Very formal sit-down wedding dinners used to be expected.  Everyone sat in their assigned seats and waited until their meal had been served.  Although some brides and grooms asked guests ahead of time if they had any allergies or food intolerances, not every guest was accommodated. Then came buffets.  This method of serving food gave guests more options, particularly a way to avoid food they really disliked.  And now, when couples are doing their wedding planning, interactive food stations are becoming increasingly more common on those wedding planning checklists.  

What is an interactive food station?  

Really, food stations are just buffets broken up into smaller sections and placed throughout the dining area.  Sometimes there is a caterer at a station to assist with selections; sometimes guests can help themselves.

Interactive food stations do not appeal to everyone but if they’re something you would love to see at your wedding, keep in mind the following suggestions:

  • If you need a caterer at each station, you should check the cost of staff before you get the bill. An oyster bar for instance, may require a staff to shuck oysters for several hours.
  • Some guests with mobility issues may find food stations difficult to access.  Be sure to make arrangements for them.
  • There may be other guests, such as grandparents, etc. who find the idea of self-serve unpalatable.  Make accommodations for them as well.
  • The idea of choosing food for the stations may be overwhelming for bridal couples.

What are the advantage of interactive food stations?

  • Stations provide a less formal atmosphere.  
  • There are fewer or no long line-ups at the buffet.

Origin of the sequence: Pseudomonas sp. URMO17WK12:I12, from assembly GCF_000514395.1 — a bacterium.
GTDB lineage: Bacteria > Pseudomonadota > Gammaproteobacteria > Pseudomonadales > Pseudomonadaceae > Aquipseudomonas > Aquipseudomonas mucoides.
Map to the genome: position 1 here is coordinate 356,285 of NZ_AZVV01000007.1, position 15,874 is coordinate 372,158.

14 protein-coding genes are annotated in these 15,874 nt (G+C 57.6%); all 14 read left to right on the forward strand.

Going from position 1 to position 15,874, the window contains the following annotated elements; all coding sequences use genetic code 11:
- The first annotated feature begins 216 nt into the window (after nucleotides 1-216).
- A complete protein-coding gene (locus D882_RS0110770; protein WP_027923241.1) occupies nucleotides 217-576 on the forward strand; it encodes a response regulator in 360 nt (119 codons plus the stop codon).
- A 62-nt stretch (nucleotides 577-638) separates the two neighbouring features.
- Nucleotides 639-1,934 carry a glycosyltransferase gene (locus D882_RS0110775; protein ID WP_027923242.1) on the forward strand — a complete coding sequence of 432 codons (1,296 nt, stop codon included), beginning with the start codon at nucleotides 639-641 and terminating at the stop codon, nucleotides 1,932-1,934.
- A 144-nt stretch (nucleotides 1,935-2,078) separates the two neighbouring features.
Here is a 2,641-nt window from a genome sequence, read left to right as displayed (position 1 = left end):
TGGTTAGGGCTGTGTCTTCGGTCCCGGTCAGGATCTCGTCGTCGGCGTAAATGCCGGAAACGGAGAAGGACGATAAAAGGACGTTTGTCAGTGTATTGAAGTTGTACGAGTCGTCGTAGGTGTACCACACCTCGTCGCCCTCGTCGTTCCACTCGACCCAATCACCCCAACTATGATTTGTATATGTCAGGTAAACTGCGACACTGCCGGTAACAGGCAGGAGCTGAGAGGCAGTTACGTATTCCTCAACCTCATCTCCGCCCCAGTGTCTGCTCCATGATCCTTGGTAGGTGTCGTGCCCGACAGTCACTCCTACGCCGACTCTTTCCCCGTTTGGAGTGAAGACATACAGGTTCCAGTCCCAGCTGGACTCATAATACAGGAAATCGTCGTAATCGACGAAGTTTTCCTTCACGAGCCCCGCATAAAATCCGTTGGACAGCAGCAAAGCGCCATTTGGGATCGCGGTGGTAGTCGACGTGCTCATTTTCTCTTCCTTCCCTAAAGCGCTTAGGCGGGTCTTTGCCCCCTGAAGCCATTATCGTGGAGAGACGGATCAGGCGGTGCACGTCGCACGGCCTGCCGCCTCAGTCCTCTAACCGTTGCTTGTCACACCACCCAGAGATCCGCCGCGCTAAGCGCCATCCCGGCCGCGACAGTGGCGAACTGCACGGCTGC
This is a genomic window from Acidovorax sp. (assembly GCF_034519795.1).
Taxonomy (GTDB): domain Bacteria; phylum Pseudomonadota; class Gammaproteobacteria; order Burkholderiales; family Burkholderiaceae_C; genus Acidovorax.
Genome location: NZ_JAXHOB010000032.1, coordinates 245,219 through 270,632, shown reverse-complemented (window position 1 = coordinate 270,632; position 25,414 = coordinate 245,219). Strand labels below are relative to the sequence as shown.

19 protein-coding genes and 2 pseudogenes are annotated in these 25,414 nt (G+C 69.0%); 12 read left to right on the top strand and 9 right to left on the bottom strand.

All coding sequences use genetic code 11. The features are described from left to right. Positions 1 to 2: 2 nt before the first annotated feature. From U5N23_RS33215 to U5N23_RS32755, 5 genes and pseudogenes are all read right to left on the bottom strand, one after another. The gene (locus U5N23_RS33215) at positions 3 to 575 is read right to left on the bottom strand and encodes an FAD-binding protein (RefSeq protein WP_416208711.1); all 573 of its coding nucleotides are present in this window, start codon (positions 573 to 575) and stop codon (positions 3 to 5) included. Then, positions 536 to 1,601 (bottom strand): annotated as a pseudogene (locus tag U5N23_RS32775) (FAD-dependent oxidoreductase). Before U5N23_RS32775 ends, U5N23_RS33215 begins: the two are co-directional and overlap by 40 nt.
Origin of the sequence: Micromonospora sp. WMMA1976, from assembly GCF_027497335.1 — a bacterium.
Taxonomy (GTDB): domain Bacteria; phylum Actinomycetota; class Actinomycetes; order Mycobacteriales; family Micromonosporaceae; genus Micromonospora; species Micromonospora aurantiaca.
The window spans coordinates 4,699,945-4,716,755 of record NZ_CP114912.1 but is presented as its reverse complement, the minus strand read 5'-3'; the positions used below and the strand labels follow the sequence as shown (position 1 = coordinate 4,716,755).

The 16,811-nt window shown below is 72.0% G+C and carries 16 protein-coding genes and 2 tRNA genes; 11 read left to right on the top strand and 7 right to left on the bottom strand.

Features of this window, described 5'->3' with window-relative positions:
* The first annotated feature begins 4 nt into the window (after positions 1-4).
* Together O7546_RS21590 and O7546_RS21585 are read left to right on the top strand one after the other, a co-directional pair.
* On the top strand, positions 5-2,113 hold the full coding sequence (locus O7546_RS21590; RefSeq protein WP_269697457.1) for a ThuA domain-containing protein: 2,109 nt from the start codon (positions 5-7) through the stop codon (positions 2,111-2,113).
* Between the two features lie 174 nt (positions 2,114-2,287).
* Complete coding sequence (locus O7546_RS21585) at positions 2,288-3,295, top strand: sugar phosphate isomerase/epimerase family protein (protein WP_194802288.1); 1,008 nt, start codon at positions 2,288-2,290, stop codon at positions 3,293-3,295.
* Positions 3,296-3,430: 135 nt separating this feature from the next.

• They provide more opportunities for guests to mingle.
  • Guests can get exactly what they want.
  • There is often more variety.
  • The presentation is unique.
  • Food stations don’t have to be used for the entire meal; maybe just dessert.
  • If your whole meal will be offered at food stations, you can probably forego the seating charts.

What can be served at an interactive food station?

The sky’s the limit.  Here are just a few suggestions:

  • oyster bar
  • alcoholic and non-alcoholic beverage bar
  • ethnic entrees such as tacos, pasta, curries, nachos, kebabs
  • crepe station
  • s’mores firepit
  • salad bar
  • ribs and chicken barbecue
  • baked potato station
  • ice cream bar

Although the Institute of Wedding and Event Design (IWED) is not offering in-person classes right now, America’s #1 event design courses are still available online.  Check us out at https://iwedglobal.com for program details and available financing.  Our signature event design program is available on our Digital Campus.  You can learn how to design beautiful events from the comfort of your own home with professionally produced step-by-step videos. Upload your IWED Student Kit and your progress will be reviewed by our dedicated online instructor!

What interactive stations do you like to see at a wedding?  Post a comment.  We would love to hear from you.